Writing Rights, Righting Wrongs: A Student’s Experience of an Academic Conference

Last semester I took “African American History to 1877” with Dr. Catherine Adams. During this course she mentioned the opportunity to apply to the “Writing Rights, Righting Wrongs: Transatlantic Narratives of Race” Conference which would take place in London, Ontario Canada at Huron University in April 2018. I really enjoyed Dr. Adams’ course and our discussions and readings on African American history, which gave not only a glimpse of America’s brutal past but also made me think about the legacy and effects of slavery and segregation on current social and racial issues in the twenty-first century.

One of the current issues regarding race and inequality in America today is the resegregation of schools. More specifically in New York City; the city where I was born and raised. I worked with Dr. Adams in cultivating a topic and eventually submitted my proposal. I decided to focus on New York City and its public school education system. I wrote about the trauma that slavery caused, which was black subordination and the normalization of the dehumanization of black people, which put limits on them and other people of color and their future generations, putting them behind in areas such as education.

I began my research on my topic during the beginning of this spring semester. Along with books, scholarly articles, and studying the specific impacts of the Brown V. Board of Education legal case, I incorporated my personal experience of attending a racially and socioeconomically segregated middle and high school into my paper. While researching and writing my draft, I discussed my topic with other students who attended public schools in New York City and asked about their experiences, as well as watch documentaries which touched on the racial and socioeconomic inequalities in New York City’s public school education system.

Natalia presents her paper, “The Ongoing Impact of Slavery from Segregation to Today.”

Dr. Justin Behrend was the other professor attending this conference who helped the other Geneseo participants edit and revise their paper, along with preparing for the conference. There were six other students, Michele-lane Detouche, Krista Borst, Alisa Mentor, Erin Herbst, James Hamilton, and Theresa Gibbons. Each student attending this conference completed a research paper or a visual presentation under the theme of “Writing Rights, Righting Wrongs: Transatlantic Narratives or Race.” The topics under this theme were grouped into five sessions: “No Safe Havens: Searches for Safety and Respect, Pre and Post Abolition,” “Consequences of the Peculiar Institution: Slavery and its ongoing impact” (this is the session where I presented my paper), “New Stories Demand New Storytellers: Identities Established through Narrative,” “Performing the “Right” Words and Behaviours: Perfectibility, Respectability and Rhetoric,” and a pop-up museum for visual presentations called “Seeing Oppression: Digital and Visual Examinations of Slavery and Subjugation.” After the each session the audience asked questions of each researcher regarding their paper, topic, and/or research process.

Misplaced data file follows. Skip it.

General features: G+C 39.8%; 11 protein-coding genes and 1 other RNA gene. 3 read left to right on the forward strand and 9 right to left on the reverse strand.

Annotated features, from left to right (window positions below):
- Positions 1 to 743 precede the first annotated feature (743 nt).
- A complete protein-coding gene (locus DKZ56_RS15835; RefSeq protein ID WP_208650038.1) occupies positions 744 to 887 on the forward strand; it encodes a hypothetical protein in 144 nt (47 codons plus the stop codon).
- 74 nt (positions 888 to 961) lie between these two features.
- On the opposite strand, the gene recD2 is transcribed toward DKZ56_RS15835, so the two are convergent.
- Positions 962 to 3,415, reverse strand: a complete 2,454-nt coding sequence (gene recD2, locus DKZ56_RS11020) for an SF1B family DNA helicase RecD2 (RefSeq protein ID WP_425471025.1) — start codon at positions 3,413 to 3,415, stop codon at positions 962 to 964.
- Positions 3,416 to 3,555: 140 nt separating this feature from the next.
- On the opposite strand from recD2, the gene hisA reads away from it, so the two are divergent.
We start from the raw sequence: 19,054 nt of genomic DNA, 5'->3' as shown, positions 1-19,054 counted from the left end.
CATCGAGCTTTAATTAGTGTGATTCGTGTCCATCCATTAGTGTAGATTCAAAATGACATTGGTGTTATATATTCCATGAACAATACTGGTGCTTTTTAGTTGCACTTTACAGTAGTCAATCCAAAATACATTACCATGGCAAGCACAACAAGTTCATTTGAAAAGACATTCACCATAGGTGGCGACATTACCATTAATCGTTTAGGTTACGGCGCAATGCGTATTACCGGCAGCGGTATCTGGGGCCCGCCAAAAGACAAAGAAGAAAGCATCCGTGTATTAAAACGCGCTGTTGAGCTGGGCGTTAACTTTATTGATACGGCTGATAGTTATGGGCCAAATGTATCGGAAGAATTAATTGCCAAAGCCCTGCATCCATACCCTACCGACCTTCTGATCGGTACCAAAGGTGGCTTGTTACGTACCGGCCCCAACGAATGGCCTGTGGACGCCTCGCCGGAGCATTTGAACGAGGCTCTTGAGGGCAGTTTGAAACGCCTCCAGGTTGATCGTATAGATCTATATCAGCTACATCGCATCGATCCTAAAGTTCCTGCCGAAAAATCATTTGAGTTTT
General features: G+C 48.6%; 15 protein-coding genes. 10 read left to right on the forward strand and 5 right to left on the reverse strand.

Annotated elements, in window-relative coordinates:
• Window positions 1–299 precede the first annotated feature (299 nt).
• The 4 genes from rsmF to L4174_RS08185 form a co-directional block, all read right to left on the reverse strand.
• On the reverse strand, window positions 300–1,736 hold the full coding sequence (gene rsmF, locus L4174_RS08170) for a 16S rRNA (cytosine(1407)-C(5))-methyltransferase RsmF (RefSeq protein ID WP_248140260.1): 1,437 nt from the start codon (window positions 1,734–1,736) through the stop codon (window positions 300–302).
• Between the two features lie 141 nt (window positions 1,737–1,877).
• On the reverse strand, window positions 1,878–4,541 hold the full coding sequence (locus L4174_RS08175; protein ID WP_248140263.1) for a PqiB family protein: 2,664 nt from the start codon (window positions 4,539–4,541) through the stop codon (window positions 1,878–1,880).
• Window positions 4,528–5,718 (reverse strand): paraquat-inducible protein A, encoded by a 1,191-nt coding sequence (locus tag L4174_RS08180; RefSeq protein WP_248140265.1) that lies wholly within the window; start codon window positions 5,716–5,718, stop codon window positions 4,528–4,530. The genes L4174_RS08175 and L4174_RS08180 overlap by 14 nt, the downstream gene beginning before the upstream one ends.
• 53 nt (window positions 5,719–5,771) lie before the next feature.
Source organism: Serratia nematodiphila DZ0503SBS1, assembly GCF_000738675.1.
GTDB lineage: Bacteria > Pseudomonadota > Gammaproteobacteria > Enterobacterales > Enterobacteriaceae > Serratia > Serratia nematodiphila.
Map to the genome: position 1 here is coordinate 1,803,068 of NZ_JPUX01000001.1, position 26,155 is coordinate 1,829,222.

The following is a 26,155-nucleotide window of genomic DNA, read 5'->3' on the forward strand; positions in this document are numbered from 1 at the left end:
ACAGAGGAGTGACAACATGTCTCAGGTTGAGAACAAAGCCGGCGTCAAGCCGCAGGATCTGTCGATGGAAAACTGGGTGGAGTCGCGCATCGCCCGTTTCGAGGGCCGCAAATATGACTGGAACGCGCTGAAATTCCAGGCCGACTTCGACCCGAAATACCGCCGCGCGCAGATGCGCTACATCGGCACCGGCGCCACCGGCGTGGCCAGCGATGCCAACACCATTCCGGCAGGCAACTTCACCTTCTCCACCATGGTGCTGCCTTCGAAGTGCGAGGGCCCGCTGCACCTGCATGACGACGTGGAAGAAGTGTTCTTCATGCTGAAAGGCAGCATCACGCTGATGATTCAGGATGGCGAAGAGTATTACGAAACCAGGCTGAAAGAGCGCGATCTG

We all wrote about different aspects of history yet the common theme tied this conference together. There were other student researches who took part in this conference from other universities: Oberlin College in the US, Bath Spa University in England, and Huron University in Canada. Our one night and two days in Canada not only consisted of presenting our research with other professors and students from all over the world, but also a trip to an archeology museum and Niagara Falls, delicious Canadian meals, and a stay at a charming 1930’s cottage on the Huron campus. This experience allowed me to bond with not only Dr. Adams and Dr. Behrend, but also with six other Geneseo students from various classes and with other students from different parts of the world, who I may have never crossed paths with otherwise.

A well-earned stop at Niagara Falls on the way back to Geneseo.

This was my first academic conference, and I truly had a great experience. I was proud of my own research and eager to share it with other fellow historians and researchers. After this trip, I reflected on the different career paths my history major could take me. I have thought about education policy and grant/research writing after this experience. I learned so much academically and personally, and left with more insight on America’s history on slavery and its effects in different time periods. I look forward to more conferences in my college career and hopefully beyond!

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